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New legal fight over U.S. antiterror tactics

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Mr. Iqbal filed suit in federal court in Brooklyn against a range of US officials who he says were responsible for his alleged abusive treatment. His suit seeks compensatory and punitive damages not only against the prison officials who he says personally beat and abused him but also against their supervisors – including then-Attorney General Ashcroft and FBI Director Mueller.

Government lawyers asked that the suit be thrown out. But a federal judge and the Second Circuit Court of Appeals in New York have allowed the case to move forward.

Three different appeals were filed on behalf of various government supervisors asking the Supreme Court to take up the case and dismiss the lawsuit.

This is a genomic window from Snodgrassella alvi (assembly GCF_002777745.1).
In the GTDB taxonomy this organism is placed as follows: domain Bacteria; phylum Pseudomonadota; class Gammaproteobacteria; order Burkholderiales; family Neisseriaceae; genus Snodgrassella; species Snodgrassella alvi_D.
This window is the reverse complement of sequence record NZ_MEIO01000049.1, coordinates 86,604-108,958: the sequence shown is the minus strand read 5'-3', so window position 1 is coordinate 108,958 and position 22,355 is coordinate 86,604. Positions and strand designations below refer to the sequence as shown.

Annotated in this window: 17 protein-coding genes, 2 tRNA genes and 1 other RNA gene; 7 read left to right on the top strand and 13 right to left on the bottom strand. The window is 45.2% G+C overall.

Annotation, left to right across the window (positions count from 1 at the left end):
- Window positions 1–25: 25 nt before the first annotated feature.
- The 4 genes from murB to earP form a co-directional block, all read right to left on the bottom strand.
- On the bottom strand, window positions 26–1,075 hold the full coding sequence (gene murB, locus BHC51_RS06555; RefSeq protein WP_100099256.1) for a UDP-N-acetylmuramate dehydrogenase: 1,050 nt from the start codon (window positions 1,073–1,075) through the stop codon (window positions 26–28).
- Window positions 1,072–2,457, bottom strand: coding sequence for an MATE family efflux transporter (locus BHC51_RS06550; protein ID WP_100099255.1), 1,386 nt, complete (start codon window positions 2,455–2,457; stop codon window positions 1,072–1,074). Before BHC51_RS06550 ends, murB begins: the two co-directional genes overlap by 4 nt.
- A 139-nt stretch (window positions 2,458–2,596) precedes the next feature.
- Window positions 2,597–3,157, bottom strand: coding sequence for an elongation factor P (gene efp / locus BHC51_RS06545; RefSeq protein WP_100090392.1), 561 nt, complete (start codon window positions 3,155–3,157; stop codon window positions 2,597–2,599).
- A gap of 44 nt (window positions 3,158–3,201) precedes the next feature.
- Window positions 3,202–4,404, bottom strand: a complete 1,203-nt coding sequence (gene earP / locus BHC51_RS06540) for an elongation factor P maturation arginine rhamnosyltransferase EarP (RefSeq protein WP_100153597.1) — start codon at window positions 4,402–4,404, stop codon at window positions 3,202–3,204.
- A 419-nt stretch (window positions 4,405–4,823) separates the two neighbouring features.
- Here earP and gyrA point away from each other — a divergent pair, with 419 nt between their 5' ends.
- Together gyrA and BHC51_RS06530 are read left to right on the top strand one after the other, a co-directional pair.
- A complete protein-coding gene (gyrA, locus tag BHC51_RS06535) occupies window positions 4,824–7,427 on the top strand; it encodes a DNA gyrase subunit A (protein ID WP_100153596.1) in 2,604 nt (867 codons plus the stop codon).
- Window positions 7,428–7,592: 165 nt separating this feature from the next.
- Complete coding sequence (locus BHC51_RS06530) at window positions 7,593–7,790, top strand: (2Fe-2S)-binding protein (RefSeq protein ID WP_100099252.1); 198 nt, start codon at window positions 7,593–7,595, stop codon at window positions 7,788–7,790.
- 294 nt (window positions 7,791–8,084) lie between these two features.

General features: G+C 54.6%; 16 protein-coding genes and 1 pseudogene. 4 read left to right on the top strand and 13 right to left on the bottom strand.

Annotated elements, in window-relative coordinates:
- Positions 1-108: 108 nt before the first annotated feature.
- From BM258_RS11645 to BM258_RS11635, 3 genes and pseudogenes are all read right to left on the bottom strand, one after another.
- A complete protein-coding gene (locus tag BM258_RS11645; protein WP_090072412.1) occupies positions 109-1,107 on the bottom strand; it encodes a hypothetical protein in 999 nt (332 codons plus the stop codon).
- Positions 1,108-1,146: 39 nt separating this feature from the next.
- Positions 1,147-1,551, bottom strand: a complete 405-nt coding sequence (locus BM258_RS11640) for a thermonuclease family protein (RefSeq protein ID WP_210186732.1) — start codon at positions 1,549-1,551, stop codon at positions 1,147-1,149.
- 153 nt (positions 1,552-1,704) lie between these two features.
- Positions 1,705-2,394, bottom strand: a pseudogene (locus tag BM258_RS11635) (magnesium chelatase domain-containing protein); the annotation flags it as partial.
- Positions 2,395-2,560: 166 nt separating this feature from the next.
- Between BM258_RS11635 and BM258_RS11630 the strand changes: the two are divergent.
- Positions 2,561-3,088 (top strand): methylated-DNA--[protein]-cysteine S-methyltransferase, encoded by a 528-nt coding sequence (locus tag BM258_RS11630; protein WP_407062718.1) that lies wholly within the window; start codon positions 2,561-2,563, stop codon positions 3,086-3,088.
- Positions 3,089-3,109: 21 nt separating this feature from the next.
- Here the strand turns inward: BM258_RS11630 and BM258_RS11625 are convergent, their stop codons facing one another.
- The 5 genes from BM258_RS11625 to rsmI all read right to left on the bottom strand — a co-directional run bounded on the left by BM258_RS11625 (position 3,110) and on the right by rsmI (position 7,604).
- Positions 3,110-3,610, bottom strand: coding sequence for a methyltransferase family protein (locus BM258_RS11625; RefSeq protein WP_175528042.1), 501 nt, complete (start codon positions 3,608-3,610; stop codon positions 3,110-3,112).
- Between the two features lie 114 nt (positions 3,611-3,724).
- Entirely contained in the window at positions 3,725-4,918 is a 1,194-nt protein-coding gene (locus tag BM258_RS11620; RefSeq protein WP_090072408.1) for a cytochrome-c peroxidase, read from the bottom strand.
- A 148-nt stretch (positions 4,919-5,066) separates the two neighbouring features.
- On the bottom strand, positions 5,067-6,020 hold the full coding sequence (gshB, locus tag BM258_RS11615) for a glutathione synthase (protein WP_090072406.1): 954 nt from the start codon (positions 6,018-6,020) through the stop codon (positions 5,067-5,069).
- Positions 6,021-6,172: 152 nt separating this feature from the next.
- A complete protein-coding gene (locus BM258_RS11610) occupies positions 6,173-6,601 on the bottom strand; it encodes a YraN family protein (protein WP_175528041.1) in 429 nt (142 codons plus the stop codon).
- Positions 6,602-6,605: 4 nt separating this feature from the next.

One was filed on behalf of Ashcroft and Mueller. The Bush administration asked that the other two appeals be held without action, pending the outcome of the Ashcroft/Mueller case. The two other appeals were filed on behalf of Dennis Hasty, a former warden of the Brooklyn prison, and three senior supervisors with the federal Bureau of Prisons.

In addition, the justices also considered taking up a similar appeal involving a class action lawsuit against supervisors at a maximum security psychiatric hospital in California filed by violent sex offenders being held there. That appeal, like the two other Iqbal appeals, are presumably being held by the court pending its decision in the Ashcroft/Mueller case. The court does not routinely announce whether it is holding cases.

Case to be heard next term

Oral argument in the Ashcroft/Mueller case is expected to be heard during the court's 2008-09 term, which begins in October. The other three cases are Hasty v. Iqbal, Sawyer v. Iqbal, and Hunter v. Hydrick.

At issue in all four appeals is how much evidence must be produced to defeat claims of qualified immunity by supervisors who say they had no personal involvement in or knowledge of alleged abusive treatment of prisoners.

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